Are US shares that much over-val­ued?

The Sunday Telegraph - Money & Business - - Money - James Con­ning­ton

Last week, Ap­ple, the world’s big­gest busi­ness by mar­ket value, soared again as it an­nounced a surge in earn­ings and sur­prised an­a­lysts with ex­cel­lent sales across even its older mod­els. The re­sults came just as the iphone X – al­ready at­tract­ing rave re­views – went on sale in se­lected world mar­kets on Fri­day.

Ap­ple’s share price is up 55pc over the past 12 months and has grown six­fold in a decade. With a mar­ket value now ap­proach­ing $1tril­lion (£760bn), dra­matic move­ments in the price of tech gi­ants like Ap­ple can dis­tort the en­tire mar­ket.

And the S&P 500 in­dex of the big­gest com­pa­nies is ris­ing fast, up 15pc so far this year.

Ap­ple, Face­book, Mi­crosoft, Al­pha­bet (trad­ing name for Google) and Ama­zon are the five largest US com­pa­nies by mar­ket value. Be­tween them, they make up around 14pc of the S&P 500.

The av­er­age share price gain of the five firms so far this year is 43pc – Face­book has risen the most, at 56pc, and Al­pha­bet the least, at 32pc. Every fresh surge trig­gers anx­i­ety about whether val­u­a­tions are now un­jus­ti­fied, and due to cor­rect, with some con­fi­dently pre­dict­ing a crash.

But how “ex­pen­sive” is the mar­ket? On one pop­u­lar val­u­a­tion met­ric, Cape – which com­pares a cur­rent share or mar­ket price to av­er­age earn­ings over 10 years, ad­justed for in­fla­tion – the only two points where the mar­ket has been more ex­pen­sive were dur­ing the build-up to the 1929 Wall Street crash, and the tech bub­ble which burst in 2000.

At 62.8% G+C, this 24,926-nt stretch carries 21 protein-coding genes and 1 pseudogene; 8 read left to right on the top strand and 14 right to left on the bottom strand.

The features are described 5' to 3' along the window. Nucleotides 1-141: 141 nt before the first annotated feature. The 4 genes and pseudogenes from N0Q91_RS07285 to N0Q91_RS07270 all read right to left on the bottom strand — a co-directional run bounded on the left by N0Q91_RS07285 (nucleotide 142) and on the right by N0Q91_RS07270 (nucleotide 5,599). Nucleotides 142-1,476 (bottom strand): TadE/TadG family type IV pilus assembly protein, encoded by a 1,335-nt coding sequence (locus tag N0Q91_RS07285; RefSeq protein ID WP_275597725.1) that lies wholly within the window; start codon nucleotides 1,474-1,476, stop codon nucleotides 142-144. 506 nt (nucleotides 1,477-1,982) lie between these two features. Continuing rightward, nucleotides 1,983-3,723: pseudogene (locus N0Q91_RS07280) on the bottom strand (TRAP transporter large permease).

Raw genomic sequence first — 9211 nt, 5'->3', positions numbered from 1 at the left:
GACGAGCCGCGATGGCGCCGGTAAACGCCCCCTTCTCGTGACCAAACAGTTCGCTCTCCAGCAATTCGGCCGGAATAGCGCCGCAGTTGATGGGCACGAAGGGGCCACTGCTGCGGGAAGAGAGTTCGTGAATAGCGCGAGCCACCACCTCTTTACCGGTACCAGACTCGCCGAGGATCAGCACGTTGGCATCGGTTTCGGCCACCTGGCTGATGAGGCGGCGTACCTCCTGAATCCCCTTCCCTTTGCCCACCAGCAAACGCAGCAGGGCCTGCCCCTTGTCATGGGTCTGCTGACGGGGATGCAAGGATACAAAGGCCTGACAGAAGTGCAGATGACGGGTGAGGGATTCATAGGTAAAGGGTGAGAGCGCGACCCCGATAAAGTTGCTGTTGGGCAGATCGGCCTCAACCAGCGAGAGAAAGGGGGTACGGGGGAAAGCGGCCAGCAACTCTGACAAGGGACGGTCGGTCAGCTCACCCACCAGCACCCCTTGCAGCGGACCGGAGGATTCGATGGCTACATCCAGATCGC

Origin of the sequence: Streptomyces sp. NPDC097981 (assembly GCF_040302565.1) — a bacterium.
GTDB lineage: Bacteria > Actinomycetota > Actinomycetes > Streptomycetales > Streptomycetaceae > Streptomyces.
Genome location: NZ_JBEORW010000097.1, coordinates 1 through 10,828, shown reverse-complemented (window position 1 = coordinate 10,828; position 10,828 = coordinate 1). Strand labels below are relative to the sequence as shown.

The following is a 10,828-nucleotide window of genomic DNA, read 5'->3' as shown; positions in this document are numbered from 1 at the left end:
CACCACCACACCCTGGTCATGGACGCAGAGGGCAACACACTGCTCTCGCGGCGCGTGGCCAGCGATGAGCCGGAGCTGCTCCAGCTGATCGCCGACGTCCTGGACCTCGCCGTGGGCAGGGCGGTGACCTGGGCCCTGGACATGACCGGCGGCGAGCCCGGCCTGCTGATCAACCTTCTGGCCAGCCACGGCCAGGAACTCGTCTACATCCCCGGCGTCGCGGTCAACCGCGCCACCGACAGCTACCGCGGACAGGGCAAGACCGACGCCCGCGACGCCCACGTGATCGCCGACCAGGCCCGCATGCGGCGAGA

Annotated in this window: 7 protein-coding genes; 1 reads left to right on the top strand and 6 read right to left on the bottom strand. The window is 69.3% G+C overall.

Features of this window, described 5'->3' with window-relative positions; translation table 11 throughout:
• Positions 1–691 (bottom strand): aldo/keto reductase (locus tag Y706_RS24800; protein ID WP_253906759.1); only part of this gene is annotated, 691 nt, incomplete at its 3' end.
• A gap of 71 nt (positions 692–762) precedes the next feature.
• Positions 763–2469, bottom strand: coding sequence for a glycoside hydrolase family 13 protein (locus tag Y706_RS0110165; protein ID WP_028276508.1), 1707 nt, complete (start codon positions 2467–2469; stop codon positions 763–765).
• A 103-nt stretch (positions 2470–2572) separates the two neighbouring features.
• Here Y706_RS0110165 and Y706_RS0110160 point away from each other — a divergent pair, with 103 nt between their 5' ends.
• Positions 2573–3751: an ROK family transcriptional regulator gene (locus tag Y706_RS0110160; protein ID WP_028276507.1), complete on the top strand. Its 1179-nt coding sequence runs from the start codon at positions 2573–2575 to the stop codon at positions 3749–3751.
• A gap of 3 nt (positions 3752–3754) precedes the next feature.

The av­er­age Cape mea­sure since 1881 is 17, but to­day it stands at 31. How­ever, to­day’s Cape ra­tio en­com­passes the past 10 years’ earn­ings, in­clud­ing the global fi­nan­cial cri­sis, when earn­ings fell dra­mat­i­cally. This de­presses the av­er­age earn­ings fig­ure and so re­sults in an ar­guably in­flated Cape read­ing.

This year the earn­ings of Amer­i­can com­pa­nies have been strong, with around three-quar­ters of S&P 500 firms beat­ing ex­pec­ta­tions. Even so, ratios of price to earn­ings are well above the mar­ket’s his­tor­i­cal av­er­age.

A sim­ple price-earn­ings ra­tio (p/e), which takes only the lat­est

‘The mar­ket has been this ex­pen­sive only twice – ahead of ma­jor crashes’

earn­ings fig­ures into ac­count (rather than the past 10 years as with Cape), comes in at 22 – again higher than the long-term av­er­age.

How­ever, when the level of the S&P 500 is viewed over the ul­tra-long timescale of 90 years, the mar­ket is not far above its long-term trend. The graph be­low takes mar­ket data from the past nine decades and presents it as a straight trend­line.

The global fi­nan­cial cri­sis pushed it well be­low this longterm trend, and the re­cent run has largely brought it back in line. It has not yet di­verged sig­nif­i­cantly above trend, as it did in the years ahead of the tech­nol­ogy bub­ble.

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